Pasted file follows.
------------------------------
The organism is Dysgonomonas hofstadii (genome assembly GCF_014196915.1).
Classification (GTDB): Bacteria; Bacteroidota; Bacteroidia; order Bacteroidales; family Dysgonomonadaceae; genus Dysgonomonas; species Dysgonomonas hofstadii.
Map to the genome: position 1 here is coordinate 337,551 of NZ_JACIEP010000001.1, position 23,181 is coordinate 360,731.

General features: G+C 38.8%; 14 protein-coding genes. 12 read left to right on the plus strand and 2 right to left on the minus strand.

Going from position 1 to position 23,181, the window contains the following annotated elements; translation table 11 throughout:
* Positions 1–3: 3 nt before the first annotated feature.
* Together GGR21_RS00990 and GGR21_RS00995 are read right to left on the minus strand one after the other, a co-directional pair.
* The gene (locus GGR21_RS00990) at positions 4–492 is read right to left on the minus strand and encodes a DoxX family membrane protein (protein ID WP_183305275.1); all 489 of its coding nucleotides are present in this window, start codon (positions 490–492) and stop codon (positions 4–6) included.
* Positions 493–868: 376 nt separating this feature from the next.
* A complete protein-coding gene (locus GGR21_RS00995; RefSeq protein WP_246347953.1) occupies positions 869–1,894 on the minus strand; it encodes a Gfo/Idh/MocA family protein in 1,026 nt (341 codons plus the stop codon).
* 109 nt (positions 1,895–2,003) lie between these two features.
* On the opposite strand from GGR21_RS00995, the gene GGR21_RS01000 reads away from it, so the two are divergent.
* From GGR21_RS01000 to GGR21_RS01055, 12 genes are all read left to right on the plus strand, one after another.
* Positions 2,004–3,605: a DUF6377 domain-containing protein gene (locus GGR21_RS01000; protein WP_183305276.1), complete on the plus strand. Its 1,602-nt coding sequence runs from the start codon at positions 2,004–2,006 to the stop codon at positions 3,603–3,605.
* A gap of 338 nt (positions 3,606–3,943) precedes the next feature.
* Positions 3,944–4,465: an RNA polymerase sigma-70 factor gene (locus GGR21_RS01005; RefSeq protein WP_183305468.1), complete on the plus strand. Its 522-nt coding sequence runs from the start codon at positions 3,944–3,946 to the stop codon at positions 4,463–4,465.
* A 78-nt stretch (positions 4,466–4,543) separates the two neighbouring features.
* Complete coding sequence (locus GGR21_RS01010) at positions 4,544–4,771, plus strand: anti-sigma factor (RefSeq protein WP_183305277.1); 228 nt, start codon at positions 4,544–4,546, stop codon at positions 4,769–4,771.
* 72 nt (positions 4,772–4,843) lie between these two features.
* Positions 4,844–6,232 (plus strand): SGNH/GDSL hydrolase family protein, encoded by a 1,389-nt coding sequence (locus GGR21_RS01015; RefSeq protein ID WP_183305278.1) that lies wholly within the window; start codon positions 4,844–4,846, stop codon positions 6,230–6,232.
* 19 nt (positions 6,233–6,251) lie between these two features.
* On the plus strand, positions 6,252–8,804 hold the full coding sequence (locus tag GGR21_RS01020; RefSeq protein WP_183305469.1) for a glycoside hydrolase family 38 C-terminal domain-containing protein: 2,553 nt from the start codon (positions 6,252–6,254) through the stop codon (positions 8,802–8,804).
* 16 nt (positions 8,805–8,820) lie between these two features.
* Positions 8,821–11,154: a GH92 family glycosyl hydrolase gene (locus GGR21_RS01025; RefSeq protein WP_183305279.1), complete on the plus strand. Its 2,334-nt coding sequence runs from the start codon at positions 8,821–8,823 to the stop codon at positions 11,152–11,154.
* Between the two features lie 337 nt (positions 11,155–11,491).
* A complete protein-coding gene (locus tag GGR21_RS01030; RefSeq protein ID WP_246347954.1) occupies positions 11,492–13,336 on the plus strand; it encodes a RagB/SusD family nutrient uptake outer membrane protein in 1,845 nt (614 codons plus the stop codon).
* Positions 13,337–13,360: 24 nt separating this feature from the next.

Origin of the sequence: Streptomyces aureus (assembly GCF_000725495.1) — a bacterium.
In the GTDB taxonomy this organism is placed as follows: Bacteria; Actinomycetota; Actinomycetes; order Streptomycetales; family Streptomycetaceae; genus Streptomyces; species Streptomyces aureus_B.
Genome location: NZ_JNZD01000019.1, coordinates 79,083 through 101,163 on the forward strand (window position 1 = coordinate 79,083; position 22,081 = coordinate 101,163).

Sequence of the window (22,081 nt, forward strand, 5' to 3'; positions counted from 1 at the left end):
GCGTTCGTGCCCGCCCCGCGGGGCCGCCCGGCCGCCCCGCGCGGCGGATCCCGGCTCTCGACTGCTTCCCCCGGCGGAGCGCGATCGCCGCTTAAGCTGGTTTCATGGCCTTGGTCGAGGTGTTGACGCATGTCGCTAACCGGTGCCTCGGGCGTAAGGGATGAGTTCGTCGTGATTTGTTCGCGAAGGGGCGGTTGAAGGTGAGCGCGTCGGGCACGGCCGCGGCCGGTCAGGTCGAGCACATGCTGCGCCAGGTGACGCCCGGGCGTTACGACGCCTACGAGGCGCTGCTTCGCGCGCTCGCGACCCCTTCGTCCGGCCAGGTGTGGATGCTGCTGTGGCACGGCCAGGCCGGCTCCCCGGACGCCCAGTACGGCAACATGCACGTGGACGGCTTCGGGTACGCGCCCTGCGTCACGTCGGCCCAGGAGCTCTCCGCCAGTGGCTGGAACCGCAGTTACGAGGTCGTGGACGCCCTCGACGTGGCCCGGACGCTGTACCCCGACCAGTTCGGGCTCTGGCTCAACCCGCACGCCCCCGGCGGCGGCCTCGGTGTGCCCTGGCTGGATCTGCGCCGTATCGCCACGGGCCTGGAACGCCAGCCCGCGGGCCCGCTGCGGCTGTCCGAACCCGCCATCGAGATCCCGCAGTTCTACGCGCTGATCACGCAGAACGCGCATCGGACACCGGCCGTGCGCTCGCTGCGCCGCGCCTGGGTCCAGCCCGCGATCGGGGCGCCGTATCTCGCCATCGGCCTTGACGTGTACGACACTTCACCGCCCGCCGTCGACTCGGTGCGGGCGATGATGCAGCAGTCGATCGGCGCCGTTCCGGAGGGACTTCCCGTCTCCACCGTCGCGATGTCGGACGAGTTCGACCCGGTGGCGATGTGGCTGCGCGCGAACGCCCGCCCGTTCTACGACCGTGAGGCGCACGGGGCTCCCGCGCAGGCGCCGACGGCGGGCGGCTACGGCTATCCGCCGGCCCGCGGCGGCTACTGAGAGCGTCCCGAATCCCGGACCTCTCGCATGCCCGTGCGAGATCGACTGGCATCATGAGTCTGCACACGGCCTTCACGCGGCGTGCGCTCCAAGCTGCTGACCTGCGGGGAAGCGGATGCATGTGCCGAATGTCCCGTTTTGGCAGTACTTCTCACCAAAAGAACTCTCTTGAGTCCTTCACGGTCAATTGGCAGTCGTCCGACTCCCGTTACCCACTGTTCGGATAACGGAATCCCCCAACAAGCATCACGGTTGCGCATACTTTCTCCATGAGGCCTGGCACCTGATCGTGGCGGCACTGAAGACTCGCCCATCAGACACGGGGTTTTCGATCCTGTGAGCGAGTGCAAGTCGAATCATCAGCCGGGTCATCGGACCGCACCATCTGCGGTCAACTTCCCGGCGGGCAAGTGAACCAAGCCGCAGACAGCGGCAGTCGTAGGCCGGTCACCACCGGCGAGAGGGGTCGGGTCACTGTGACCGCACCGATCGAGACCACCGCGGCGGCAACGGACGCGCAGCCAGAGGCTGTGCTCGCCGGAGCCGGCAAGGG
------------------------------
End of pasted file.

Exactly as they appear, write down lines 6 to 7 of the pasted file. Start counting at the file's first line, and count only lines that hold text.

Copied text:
* Positions 1–3: 3 nt before the first annotated feature.
* Together GGR21_RS00990 and GGR21_RS00995 are read right to left on the minus strand one after the other, a co-directional pair.